It’s day 3 of winter break, and my classroom is a thousand miles away (both literally and figuratively, as I am SO not thinking about work during these two weeks in NYC with my fiancee!). I’m happily diving into the pile of books which have accumulated on my nightstand since Thanksgiving. This particular read did actually make me think about teaching, but since it was such a page-turner, I’ll overlook that fact and recommend it for your leisure time, anyway.
Malcolm Gladwell has recently attracted attention for his New Yorker article Most Likely to Succeed, in which he questions how an employer (be it a football scout or a school principal) can tell if a candidate will be successful on the job. In the end, Gladwell identifies withitness as being a critical factor in teacher success. I didn’t find this fact particularly earth shattering, considering that the term was included in a multiple choice test question I answered in a 1996 undergraduate course.
What did have a far-reaching impact on my perspective of education was Gladwell’s latest book.
Outliers is a fascinating and surprisingly easy read, considering the complexity of the topic. Gladwell disaggregates data on a variety of seemingly unrelated themes (yes, I’m a huge nerd for loving this) and weaves it into a suspenseful narrative. His critics complain that Gladwell’s points are less than well-substantiated, but those accusations don’t undermine the reasonable evidence that supports his ideas, nor do they detract from the compelling nature of the patterns Gladwell exposes (which are, without exception, thought-provoking).
Gladwell’s purpose in Outliers is to contrast how success has been perceived culturally with the factors that actually contribute to becoming successful. His examples are not always intended to have educational implications, such as the chapter on why certain airlines have higher crash rates than others (would you believe, the culturally-based deferential treatment of the captain by the first officer? Fascinating.) But nearly every chapter inadvertently caused me to re-evaluate our educational norms and expectations.
For example, Gladwell establishes in the beginning of the book how children are punished by the age cut-offs established by school systems (students born right before the cut-off will lag behind their peers who are nearly a year older, and have to compensate for their disadvantage all the way through high school). It is inherently unfair to expect a child who is 7.1 years old to read at the same level as a child who is 7.10. This is a self-evident fact, yet few (beyond the Montessori movement) have taken any real steps to correct this problem. As a result, we set up children for years of struggle and failure based solely on the month in which they were born.
Gladwell also notes how the differences in parenting styles affect success. This is a well-known fact, especially among those of us who work with children, but the Outliers interpretation offers some considerations which are difficult for us to quantify and express:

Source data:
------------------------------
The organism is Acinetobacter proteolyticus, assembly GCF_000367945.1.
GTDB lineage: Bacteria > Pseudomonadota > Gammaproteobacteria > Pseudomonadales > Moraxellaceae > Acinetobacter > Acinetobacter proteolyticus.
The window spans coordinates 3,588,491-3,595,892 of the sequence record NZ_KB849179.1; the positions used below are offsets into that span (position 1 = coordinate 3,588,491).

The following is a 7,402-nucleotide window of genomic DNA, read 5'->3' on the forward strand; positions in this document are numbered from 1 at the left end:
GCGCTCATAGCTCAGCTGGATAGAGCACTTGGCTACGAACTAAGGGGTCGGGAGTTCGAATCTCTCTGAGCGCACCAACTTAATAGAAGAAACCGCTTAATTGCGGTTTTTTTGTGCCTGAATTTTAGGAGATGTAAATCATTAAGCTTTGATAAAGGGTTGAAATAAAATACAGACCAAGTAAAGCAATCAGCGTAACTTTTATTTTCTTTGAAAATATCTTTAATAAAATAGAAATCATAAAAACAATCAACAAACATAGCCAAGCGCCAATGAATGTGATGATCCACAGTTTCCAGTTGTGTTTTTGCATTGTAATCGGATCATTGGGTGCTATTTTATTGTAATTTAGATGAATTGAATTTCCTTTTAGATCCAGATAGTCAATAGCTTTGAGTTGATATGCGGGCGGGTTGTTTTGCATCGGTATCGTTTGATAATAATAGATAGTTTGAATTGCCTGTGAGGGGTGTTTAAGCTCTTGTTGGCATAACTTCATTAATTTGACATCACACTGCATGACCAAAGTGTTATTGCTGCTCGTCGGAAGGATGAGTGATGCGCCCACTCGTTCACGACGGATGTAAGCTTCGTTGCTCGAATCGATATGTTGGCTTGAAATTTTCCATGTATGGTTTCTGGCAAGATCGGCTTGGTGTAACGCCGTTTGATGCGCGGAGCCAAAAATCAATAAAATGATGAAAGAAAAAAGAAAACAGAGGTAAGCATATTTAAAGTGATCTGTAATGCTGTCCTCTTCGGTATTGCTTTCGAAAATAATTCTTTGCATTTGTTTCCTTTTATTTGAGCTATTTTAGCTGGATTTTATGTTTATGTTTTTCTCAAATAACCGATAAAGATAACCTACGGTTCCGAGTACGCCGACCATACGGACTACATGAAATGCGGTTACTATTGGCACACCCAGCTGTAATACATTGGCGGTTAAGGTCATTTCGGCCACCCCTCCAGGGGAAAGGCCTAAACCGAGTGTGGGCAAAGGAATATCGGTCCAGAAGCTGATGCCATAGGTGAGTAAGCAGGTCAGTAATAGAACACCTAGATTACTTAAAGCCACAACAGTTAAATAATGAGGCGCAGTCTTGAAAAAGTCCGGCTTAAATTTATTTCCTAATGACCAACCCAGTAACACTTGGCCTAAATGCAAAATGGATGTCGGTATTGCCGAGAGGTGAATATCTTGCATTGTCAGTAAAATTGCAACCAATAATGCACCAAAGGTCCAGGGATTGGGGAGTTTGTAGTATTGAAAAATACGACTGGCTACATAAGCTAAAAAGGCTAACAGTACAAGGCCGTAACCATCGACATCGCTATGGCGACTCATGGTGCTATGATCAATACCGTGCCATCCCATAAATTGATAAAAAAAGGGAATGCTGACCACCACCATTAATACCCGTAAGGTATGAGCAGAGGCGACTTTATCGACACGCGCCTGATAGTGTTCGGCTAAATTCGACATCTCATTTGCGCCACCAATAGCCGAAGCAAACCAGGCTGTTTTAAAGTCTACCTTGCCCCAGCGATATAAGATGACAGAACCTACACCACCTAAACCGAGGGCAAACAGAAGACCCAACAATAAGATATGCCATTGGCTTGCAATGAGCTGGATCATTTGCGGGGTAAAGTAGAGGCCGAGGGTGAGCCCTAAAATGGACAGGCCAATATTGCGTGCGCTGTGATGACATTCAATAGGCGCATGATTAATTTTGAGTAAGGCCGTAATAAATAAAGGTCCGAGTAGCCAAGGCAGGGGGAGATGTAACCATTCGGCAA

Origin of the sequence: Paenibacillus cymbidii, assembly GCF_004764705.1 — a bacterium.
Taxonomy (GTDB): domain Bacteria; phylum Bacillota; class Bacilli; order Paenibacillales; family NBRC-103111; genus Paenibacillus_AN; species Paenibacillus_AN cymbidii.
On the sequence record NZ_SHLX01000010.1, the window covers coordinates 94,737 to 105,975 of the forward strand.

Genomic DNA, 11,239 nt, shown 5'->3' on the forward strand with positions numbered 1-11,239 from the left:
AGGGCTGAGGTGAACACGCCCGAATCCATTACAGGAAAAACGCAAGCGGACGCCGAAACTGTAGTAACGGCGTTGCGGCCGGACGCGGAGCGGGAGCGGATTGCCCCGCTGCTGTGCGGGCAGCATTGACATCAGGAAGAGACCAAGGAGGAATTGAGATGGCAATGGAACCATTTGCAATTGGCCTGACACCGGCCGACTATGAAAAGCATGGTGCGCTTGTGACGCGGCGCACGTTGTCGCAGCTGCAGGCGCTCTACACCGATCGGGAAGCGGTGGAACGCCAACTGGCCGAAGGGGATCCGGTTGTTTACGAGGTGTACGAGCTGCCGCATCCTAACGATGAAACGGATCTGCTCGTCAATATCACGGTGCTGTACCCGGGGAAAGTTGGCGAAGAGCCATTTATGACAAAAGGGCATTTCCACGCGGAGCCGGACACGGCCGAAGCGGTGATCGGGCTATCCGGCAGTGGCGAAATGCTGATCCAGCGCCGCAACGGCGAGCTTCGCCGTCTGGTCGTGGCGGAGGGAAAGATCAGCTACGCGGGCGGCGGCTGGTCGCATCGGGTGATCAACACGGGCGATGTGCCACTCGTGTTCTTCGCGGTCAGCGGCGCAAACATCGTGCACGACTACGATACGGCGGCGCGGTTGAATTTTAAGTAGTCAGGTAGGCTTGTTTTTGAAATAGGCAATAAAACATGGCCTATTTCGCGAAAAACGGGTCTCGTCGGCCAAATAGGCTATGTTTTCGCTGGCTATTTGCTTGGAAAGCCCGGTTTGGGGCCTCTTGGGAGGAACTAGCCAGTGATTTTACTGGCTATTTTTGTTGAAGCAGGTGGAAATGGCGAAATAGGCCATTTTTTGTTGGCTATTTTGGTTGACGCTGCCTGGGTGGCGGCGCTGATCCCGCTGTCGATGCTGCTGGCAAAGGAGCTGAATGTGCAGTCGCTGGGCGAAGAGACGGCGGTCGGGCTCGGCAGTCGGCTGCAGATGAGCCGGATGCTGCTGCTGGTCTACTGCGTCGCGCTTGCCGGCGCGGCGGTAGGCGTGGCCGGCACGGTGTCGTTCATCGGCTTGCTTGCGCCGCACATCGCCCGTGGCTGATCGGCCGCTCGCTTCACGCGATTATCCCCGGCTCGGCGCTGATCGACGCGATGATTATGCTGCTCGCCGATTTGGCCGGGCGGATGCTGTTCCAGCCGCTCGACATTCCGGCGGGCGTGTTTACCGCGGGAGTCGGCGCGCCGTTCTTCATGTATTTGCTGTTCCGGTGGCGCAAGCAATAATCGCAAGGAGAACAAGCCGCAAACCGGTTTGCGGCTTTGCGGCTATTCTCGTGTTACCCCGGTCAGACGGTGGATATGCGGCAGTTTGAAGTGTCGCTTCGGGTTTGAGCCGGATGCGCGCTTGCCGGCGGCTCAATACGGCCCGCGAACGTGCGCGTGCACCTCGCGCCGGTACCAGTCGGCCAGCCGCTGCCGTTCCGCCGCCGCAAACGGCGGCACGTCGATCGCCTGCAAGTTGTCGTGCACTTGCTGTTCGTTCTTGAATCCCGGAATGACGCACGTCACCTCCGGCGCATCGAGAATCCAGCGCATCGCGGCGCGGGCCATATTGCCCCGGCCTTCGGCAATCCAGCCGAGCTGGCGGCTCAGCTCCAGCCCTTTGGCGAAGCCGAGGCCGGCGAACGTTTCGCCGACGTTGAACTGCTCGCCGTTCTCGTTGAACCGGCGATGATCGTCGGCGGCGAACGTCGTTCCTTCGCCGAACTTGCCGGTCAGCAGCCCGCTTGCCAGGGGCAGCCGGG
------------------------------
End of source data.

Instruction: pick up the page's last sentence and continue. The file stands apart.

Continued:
The middle-class parenting style is typically one of ‘concerted cultivation’, an attempt to actively foster and assess a child’s talents, opinions, and skills. Poor parents tend to follow, by contrast, a strategy of ‘accomplishment of natural growth’. They see as their responsibility to care for their children but to let them grow and develop on their own (skills and interests are character traits which make the child who s/he is, not as a signal to look for other ways to develop that interest into a formal talent).
But perhaps the most important chapter for educators appears at the end of the book. Gladwell analyzes data showing the gains that upper class children make during the long summer vacation each year and charts the losses that lower class children suffer. The contrast is impossible to ignore: children from wealthy families benefit from concerted cultivation for two and a half months, while poor children languish in the front of the TV day after day after day. While Gladwell only analyzes data from Baltimore city schools, I’d be highly surprised if different conclusions could be drawn from any other studies:
An enormous amount of time is spent talking about reducing class size, rewriting curricula, buying every student a shiny new laptop, and increasing school funding–all of which assumes that there is something fundamentally wrong with the job that schools are doing. But look back at the second table [of Baltimore City data], which shows what happens between September and June. Schools work. The only problem with school, for the kids who aren’t achieving, is that there isn’t enough of it.
This is a consideration which would revolutionize American education: the abolishment of summer vacation under the premise that children will learn more if they’re provided with enough of the right opportunities. Imagine diverting funds from endless assessment and swinging pendulum reform initiatives, and using that money to employ teachers for an extra six weeks of best-practice instruction every year. What would YOUR students know if you had an extra 210 hours to teach them?
Whether or not you believe whole-heartedly in the legitimacy of the patterns Gladwell has pieced together, there are clearly some legitimate points which are worthy of our consideration. Outliers will challenge you to consider the factors that are working for and against the success of our students. As Gladwell explains,
Because we so profoundly personalize success, we miss opportunities to lift others onto the top rung. We make rules that frustrate achievement. We prematurely write people off as failures. We are too much in awe of those who succeed and far too dismissive of those who fail. And, most of all, we become much too passive. We overlook just how large a role we all play–and by “we” I mean society–in determining who makes it and who doesn’t.
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